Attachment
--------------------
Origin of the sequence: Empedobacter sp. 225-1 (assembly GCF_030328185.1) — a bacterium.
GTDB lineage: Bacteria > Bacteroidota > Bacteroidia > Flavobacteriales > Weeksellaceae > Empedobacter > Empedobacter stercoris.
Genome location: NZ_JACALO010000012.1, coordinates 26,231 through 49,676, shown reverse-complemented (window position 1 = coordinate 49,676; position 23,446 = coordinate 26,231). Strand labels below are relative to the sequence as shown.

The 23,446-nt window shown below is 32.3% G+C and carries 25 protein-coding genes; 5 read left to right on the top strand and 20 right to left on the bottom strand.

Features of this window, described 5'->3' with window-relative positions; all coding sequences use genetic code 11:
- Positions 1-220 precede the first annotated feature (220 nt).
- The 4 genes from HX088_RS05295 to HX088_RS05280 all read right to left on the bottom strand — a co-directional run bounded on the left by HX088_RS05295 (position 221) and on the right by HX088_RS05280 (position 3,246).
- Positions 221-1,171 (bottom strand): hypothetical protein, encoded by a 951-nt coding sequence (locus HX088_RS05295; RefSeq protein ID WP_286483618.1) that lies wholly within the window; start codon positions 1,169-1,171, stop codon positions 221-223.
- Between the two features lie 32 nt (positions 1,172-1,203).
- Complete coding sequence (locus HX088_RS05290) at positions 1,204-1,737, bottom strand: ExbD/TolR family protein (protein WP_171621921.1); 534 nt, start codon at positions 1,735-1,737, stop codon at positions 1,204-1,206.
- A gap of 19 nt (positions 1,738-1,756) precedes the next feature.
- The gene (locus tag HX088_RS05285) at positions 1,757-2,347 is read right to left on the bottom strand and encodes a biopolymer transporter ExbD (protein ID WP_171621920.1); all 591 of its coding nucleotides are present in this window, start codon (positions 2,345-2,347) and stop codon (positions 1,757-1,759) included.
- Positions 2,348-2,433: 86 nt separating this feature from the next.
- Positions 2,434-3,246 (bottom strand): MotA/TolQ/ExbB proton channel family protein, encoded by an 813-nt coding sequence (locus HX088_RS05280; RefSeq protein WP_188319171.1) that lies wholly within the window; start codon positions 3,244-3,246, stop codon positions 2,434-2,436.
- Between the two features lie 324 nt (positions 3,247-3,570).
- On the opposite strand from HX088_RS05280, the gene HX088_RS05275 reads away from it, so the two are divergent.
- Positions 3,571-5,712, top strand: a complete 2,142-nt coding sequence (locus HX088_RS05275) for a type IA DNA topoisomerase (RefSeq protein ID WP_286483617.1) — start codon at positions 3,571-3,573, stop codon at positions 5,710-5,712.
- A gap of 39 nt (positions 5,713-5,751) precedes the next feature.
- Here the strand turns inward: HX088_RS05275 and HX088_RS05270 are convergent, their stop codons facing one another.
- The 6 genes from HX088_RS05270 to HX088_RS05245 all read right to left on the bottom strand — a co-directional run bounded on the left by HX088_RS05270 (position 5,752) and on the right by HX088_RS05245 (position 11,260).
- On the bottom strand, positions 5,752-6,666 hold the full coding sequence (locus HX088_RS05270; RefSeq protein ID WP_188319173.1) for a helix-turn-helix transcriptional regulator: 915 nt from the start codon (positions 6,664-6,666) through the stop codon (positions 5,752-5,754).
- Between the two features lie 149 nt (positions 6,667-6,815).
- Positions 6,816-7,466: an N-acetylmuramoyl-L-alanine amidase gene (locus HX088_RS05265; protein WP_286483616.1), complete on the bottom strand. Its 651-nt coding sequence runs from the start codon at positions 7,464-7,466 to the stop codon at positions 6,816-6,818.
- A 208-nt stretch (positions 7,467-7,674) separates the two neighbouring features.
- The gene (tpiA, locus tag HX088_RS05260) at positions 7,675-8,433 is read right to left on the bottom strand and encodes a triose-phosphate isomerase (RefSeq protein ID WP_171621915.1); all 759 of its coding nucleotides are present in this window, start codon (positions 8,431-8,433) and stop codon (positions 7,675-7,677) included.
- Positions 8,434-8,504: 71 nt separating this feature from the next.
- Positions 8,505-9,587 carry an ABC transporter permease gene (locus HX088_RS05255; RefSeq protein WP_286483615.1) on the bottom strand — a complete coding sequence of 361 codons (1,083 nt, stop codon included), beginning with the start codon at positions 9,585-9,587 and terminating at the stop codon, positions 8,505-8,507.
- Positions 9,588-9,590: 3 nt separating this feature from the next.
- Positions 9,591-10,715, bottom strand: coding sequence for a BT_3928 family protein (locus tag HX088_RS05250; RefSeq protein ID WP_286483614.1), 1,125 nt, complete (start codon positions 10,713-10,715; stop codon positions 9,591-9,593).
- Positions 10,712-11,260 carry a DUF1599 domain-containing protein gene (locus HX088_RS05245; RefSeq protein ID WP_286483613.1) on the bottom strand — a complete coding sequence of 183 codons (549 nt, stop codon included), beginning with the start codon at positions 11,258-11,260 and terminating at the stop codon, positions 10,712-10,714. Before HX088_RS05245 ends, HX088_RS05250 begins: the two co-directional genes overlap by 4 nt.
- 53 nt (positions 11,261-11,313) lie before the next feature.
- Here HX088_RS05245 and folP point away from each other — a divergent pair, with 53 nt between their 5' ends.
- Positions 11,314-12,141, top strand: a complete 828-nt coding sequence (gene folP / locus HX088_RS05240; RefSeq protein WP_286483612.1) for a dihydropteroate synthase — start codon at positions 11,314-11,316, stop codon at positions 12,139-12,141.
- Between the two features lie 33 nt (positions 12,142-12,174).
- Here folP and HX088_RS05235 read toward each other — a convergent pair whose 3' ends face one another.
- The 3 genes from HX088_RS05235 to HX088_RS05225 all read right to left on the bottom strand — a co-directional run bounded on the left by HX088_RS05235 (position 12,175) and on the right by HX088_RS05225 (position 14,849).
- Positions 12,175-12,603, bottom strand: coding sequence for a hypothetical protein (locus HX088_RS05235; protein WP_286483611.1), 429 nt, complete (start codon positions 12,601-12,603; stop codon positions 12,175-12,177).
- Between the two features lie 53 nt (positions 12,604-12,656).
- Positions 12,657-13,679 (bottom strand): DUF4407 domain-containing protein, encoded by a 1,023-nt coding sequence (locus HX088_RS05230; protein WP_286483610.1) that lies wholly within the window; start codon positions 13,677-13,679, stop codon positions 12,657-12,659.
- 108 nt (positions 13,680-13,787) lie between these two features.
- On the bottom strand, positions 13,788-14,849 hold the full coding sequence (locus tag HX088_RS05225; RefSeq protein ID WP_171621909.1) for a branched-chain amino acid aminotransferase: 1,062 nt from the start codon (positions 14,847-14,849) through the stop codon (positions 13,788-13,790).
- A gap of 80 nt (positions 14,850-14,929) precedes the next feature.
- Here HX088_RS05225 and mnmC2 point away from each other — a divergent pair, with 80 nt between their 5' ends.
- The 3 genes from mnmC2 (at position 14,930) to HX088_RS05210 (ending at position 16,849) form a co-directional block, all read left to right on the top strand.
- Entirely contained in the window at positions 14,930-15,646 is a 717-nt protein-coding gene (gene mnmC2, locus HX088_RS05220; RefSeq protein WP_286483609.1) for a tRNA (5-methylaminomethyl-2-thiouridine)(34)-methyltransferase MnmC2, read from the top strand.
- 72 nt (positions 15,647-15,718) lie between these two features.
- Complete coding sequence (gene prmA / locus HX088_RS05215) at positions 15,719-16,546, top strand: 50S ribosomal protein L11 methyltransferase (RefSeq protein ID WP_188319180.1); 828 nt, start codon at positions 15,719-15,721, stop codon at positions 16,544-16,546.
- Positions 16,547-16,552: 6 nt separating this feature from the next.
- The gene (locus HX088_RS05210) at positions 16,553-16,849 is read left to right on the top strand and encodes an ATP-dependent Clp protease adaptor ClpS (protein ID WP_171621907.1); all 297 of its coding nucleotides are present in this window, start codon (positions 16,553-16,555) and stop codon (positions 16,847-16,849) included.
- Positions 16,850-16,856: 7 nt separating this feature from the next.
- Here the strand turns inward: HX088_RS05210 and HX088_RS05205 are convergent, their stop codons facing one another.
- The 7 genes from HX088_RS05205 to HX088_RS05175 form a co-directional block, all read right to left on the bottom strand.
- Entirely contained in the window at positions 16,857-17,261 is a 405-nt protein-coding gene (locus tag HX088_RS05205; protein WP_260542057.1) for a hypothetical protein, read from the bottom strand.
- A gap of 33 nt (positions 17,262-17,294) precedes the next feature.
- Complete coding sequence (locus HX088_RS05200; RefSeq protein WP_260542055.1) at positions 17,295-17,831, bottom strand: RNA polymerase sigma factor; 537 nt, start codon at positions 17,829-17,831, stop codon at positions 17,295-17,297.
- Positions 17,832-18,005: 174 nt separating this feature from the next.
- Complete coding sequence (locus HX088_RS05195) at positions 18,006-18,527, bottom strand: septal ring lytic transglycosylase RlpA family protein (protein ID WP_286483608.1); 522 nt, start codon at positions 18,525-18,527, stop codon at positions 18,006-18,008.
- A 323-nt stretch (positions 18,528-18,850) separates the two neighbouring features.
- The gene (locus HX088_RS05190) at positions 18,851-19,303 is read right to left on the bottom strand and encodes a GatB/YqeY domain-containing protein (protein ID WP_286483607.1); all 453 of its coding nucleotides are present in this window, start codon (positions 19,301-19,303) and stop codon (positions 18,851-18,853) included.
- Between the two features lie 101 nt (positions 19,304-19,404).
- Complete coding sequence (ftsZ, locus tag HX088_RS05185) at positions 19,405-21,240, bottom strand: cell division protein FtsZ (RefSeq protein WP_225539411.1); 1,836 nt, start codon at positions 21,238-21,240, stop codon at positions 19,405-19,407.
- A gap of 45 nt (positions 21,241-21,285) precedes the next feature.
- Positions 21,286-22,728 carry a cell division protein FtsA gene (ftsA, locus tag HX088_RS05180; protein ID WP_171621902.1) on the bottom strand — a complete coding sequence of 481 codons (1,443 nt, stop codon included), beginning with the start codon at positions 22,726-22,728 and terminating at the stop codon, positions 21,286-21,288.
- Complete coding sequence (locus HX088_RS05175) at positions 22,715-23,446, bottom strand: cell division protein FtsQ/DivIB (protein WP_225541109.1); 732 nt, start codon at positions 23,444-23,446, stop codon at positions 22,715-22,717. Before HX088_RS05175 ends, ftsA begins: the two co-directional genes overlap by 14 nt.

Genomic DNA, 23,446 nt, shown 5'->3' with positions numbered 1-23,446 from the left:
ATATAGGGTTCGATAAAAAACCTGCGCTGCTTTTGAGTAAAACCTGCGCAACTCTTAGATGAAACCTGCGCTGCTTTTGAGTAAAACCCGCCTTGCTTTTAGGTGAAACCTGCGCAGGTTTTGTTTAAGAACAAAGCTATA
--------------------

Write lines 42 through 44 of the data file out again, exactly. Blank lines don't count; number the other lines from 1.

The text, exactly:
- A gap of 80 nt (positions 14,850-14,929) precedes the next feature.
- Here HX088_RS05225 and mnmC2 point away from each other — a divergent pair, with 80 nt between their 5' ends.
- The 3 genes from mnmC2 (at position 14,930) to HX088_RS05210 (ending at position 16,849) form a co-directional block, all read left to right on the top strand.